Troops Deployed To West Country To Help Victims Of Somerset Flooding

Troops Sent To Help Somerset Flood Victims

Soldiers are being deployed to Somerset to bring relief to villages cut off by flooding.

The Government has agreed to send the Army to the Somerset Levels, which has seen 65 square kilometres of land swamped after the most significant flooding for 20 years.

Specialist vehicles are being brought in so troops can deliver food to stricken villagers, transport people and deliver sandbags.

The Ministry of Defence said last night it was deploying military planners to help Somerset County Council, adding that soldiers would be on the ground in the county from this morning.

Speaking to the BBC after a meeting of the Government's emergency Cobra committee, Environment Secretary Owen Paterson said last night: "The Ministry of Defence and the Department for Local Government are discussing how we could deploy specialist vehicles which could help some of those villages which have been cut off, to help people travel backwards and forwards, to get fuel and food in and out, and to help with transport from dry land.

"And secondly, there will also be help with sandbags which could help prevent further flooding."

It comes as further heavy rain is expected in the area, with the Met Office issuing yellow weather warnings for significant rain tomorrow and Saturday.

Chris Burton, a forecaster with weather company MeteoGroup, said up to 25mm (1in) could fall across the Somerset Levels throughout tomorrow, with strong winds of up to 60mph.

Mr Paterson was met with hostility when he visited Somerset on Monday, with farmers, politicians and church leaders demanding immediate action to alleviate what furious residents described as "Third World" conditions.

He said yesterday the county council had only asked for assistance "for the first time today".

But a council spokesman said the authority had been discussing with the military for weeks the possibility of bringing in manpower, sandbags and amphibious vehicles.

John Osman, Conservative leader of Somerset County Council, said military might would give beleaguered residents the chance to repair their battered properties, with the village of Muchelney cut off since the turn of the year because of flooded roads.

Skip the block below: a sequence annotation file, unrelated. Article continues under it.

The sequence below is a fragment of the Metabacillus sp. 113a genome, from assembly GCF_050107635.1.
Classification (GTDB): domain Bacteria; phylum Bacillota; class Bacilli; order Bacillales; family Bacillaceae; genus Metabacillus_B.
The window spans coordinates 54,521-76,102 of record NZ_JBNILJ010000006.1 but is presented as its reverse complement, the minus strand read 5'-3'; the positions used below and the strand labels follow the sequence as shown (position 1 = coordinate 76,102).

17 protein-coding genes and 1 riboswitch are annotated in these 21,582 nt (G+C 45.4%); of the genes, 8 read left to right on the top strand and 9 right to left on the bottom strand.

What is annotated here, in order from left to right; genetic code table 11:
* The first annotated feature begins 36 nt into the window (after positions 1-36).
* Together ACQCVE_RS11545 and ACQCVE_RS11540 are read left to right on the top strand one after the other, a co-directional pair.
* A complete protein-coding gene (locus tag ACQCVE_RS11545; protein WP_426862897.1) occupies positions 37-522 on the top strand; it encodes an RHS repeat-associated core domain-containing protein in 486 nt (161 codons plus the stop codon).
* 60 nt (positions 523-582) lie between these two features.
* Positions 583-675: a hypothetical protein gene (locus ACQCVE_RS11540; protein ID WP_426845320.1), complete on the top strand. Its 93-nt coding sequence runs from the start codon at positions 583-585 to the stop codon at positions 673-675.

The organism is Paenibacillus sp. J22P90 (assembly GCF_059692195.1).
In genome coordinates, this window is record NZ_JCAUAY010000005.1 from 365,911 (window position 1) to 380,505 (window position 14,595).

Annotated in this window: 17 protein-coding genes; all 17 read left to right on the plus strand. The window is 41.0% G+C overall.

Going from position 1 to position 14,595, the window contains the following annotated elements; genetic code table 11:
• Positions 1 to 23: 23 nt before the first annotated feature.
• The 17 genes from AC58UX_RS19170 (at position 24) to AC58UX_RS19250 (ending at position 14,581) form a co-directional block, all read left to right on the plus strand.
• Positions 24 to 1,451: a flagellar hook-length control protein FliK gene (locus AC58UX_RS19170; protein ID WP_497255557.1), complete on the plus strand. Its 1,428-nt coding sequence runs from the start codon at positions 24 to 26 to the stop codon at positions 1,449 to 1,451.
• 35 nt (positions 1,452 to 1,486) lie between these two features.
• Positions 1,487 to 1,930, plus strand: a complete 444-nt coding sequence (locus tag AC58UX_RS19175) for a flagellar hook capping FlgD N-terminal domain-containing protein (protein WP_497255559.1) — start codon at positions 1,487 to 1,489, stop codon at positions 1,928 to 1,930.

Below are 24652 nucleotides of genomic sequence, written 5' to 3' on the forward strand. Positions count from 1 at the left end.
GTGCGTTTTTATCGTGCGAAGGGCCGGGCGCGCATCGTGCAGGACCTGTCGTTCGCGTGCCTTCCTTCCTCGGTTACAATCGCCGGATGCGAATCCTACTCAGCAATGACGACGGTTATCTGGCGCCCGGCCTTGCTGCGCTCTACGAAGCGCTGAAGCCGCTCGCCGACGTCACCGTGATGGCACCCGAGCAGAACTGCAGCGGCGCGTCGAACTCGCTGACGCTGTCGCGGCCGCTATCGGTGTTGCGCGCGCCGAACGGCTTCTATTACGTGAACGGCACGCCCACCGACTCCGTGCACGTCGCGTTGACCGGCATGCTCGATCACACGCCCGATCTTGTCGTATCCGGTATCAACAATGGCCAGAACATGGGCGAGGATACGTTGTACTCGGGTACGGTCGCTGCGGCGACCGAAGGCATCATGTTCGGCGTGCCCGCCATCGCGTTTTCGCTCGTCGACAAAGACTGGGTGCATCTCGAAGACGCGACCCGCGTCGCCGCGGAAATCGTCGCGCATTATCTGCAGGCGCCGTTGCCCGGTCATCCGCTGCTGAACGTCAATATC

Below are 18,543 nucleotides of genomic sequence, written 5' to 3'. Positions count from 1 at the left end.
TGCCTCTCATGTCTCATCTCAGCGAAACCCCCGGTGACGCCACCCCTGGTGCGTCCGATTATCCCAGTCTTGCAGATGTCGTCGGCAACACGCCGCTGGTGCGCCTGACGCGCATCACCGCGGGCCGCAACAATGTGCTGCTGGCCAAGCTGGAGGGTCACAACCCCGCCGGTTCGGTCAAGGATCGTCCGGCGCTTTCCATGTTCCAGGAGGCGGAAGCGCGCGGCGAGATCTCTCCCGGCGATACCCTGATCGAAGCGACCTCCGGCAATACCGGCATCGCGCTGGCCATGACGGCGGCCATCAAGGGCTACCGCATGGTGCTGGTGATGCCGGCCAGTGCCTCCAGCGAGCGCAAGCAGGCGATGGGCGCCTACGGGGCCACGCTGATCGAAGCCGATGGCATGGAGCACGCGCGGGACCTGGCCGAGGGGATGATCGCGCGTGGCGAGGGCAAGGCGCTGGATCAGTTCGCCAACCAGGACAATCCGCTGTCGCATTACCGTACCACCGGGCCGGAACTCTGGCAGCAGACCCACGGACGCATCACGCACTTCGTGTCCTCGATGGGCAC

He said: "The council had actually planned to get some amphibious vehicles in, paid for by public money, because this situation really needed to be sorted out. People's homes and properties have been under flood water for weeks.

"We were due to place an order imminently, but the Government saying the military will be involved has saved the public purse that money."

Mr Paterson's announcement about Army intervention came after Prime Minister David Cameron pledged rapid action to deal with the crisis, promising that dredging of rivers would start as soon as the present waters could be reduced to a safe level.

Pressed by local MPs Jeremy Browne and David Heath at Commons questions, Mr Cameron said more pumps would be brought in to remove water as soon as there is capacity in rivers to support it.

And he promised that departments across Whitehall, including Transport, Communities and Local Government, and the Treasury, would work together to crack the problem.

Many parts of the Levels have been flooded since Christmas and there are fears it could be many months before the water is completely pumped away.

Environment Agency (EA) teams have been running dozens of pumps 24 hours a day to drain an estimated 1.5 million tonnes of water (equivalent to 600 Olympic-sized swimming pools) off the Levels.

Drainage experts blame two decades of under-investment in flood defence work for turning the Levels into a "disaster area" and said it was "very, very urgent" that rivers are dredged to prevent more damage to homes, livelihoods and wildlife.

The EA has come under fire from MPs and local councils, but insists that increased dredging of the rivers would not have prevented the recent flooding and was "often not the best long-term or economic solution".

Mr Heath, the Liberal Democrat MP for Somerset and Frome, welcomed the Army's assistance and the promise of dredging in the future.

He told the Daily Telegraph: "It seems that we have a real sense of urgency now from the Government as to what we need in Somerset."

Mr Heath said he had suggested at the weekend involving the military, adding: "We have the RNAS Yeovilton, the commando helicopter force, on our doorstep. We have got 40 Commando Royal Marines just up the road and we could certainly use, I think, Royal Engineer support as well."

The Prime Minister's promise was welcomed by council bosses and campaign groups fighting to stop the flooding.

Mr Osman said: "We have lobbied hard to get national attention, we are in a major incident due to the extent and length of time that much of the county is flooded.

"Now we have the PM behind us, people can start to believe that real action, dredging the rivers, sorting the drainage systems, protecting our communities will really happen. I am delighted to hear this."

John Williams, leader of Taunton Deane Borough Council, also praised the move and called for any decisions to be made in partnership with local councils and agencies trying to find a long-term solution to the flooding problem.

Edwin White, chairman of the Royal Bath and West of England Society, called for water management of the Somerset Levels to be given back to local people from the EA.

He said: "The Environment Agency has failed miserably and I think the Government ought to welcome with open arms some self-help from within the community."


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